Piano Trio in E-Flat Major, Hess 47; Piano Trio in D Major, Kinsky/Halm Anhang3; Piano Trio in E-Flat Major, Opus 63. The Beethoven Project Trio. Cedille CDR 90000 118.
This Cedille disc is for Beethoven fans who want to hear everything the man might ever have written, for audiophiles who want to hear the best in sound reproduction, and for music lovers who simply want to hear some lovely tunes. In any case, the listener can't lose.
The Beethoven Project Trio are a Chicago-based ensemble formed in 2008 and comprised of George Lepauw, piano, Sang Mee Lee, violin, and Wendy Warner, cello. Their goal is to explore Beethoven's trios within the context of all the trio works that have come after them. However, they do not confine themselves entirely to Beethoven and have branched out into Brahms, Mozart, and Schubert. For the present historic recording, Mr. Lepauw plays a Fazioli concert grand, model F278; Ms. Lee plays a 1713 Cooper-Hakkert Stradivarius; and Ms. Warner plays a 1772 Giuseppe Gagliano, all on generous loan.
In the program, we get three Beethoven trios, all of them unique in their own way. Things begin with the Trio for Piano, Violin and Cello in E-Flat Major, Hess 47, "an original arrangement by Beethoven himself, from his String Trio Opus 3," 1794. It is a single movement lasting about twelve minutes, lost and forgotten for quite a while and here receiving its world-première recording. It did not get a printing until 1920, and there is as yet no performance edition available (although the International Beethoven Project is preparing one for publication before the end of 2010). At any rate, the little work is brisk and sprightly and thoroughly delightful, at least in the hands of the Beethoven Project Trio, who play it as though they had been performing it all their lives.
Next comes the Trio for Piano, Violin and Violoncello in D Major, Kinksy/Halm Anhang 3, 1799. It is in two movements, an Allegro and a Rondo, of a little over six minutes each. The work seems a bit more demanding than Hess 47, and the Trio play it with great skill. But in actuality, two pages of the score were missing, reconstructed here by Robert McConnell and recorded in its present overhauled state for the first time. For a time scholars thought that Mozart might have written the piece, and maybe he did, but most authorities today attribute it to Beethoven. Its breezy, infectious Rondo is absolutely charming.
Finally, we have the Trio for Piano, Violin and Violoncello in E-Flat Major, Opus 63, from 1806, apparently a transcription by Beethoven from his own String Quintet Opus 4 of 1795, itself an arrangement of his earlier Wind Octet. Again, there has been some controversy over the years about whether the composer had anything at all to do with it. Present-day scholars, though, generally accept that Beethoven transcribed it himself, and the Beethoven Project Trio gave it its American première performance on March 1, 2009.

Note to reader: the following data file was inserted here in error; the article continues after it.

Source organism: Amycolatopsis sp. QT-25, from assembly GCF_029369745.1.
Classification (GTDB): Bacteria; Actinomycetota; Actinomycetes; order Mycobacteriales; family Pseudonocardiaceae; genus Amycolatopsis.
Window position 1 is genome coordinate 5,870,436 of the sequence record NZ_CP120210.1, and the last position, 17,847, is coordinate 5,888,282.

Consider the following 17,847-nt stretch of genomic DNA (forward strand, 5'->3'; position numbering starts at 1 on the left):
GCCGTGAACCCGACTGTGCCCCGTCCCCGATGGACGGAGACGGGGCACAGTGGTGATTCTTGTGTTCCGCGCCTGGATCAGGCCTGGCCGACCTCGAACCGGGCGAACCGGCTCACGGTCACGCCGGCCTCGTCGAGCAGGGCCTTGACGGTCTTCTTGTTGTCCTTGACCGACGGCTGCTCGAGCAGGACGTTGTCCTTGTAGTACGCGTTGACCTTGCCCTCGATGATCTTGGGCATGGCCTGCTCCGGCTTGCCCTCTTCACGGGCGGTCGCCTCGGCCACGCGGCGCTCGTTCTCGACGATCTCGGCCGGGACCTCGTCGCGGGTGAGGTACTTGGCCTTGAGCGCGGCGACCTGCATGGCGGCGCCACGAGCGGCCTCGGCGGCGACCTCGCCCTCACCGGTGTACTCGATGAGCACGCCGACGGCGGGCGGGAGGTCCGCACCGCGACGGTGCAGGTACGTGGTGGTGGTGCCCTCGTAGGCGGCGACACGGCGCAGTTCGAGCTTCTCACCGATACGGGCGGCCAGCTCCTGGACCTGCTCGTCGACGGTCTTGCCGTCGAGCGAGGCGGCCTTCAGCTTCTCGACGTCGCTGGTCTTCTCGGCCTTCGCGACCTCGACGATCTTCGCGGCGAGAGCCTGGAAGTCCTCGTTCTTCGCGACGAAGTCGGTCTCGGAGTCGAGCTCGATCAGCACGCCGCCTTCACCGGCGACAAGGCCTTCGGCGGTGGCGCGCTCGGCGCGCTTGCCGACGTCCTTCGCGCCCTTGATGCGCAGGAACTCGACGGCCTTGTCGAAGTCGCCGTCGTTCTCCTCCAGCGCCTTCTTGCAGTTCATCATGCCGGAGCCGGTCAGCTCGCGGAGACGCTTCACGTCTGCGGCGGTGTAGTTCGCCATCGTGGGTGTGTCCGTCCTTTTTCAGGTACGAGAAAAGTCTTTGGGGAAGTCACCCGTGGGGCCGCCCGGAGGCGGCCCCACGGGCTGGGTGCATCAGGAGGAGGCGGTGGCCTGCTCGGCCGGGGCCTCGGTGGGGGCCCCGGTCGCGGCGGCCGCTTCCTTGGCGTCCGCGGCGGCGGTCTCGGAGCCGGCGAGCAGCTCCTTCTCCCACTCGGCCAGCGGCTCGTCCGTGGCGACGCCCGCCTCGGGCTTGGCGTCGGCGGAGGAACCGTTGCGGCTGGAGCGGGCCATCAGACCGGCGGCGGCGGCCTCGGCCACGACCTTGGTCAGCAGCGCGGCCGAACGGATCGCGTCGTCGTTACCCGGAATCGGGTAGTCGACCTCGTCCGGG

The Trio in E-Flat Major is in four movements and lasts a total of about thirty-four minutes. As in the other works, the Beethoven Project Trio are light and bright and deliver a glowing performance, with the Andante in particular lilting and graceful.
The Cedille audio engineers miked the Trio's three instruments fairly close-up, yet they are not in-your-face close. Recorded in 2009 at the American Academy of Arts and Letters in New York City, the sound is always warm and smooth while still displaying plenty of detail and air. What's more, the acoustic offers a radiant ambient glow that is most realistic and appealing.
John J. Puccio, Editor, Publisher, Reviewer
Understand, I'm just an everyday guy reacting to something I love. And I've been doing it for a very long time, my appreciation for classical music starting with the musical excerpts on The Big John and Sparkie radio show in the early Fifties and the purchase of my first recording, The 101 Strings Play the Classics, around 1956. In the late Sixties I began teaching high school English and Film Studies as well as becoming interested in hi-fi, my audio ambitions graduating me from a pair of AR-3 speakers to the Fulton J's recommended by The Stereophile's J. Gordon Holt. In the early Seventies, I began writing for a number of audio magazines, including Audio Excellence, Audio Forum, The Boston Audio Society Speaker, The American Record Guide, and from 1976 until 2008, The $ensible Sound, for which I served as Classical Music Editor.
Today, I'm retired from teaching and use a pair of bi-amped VMPS RM40s loudspeakers for my listening. In addition to writing the Classical Candor blog, I served as the Movie Review Editor for the Web site Movie Metropolis (formerly DVDTown) from 1997-2013. Music and movies. Life couldn't be better.
Karl W. Nehring, Contributing Reviewer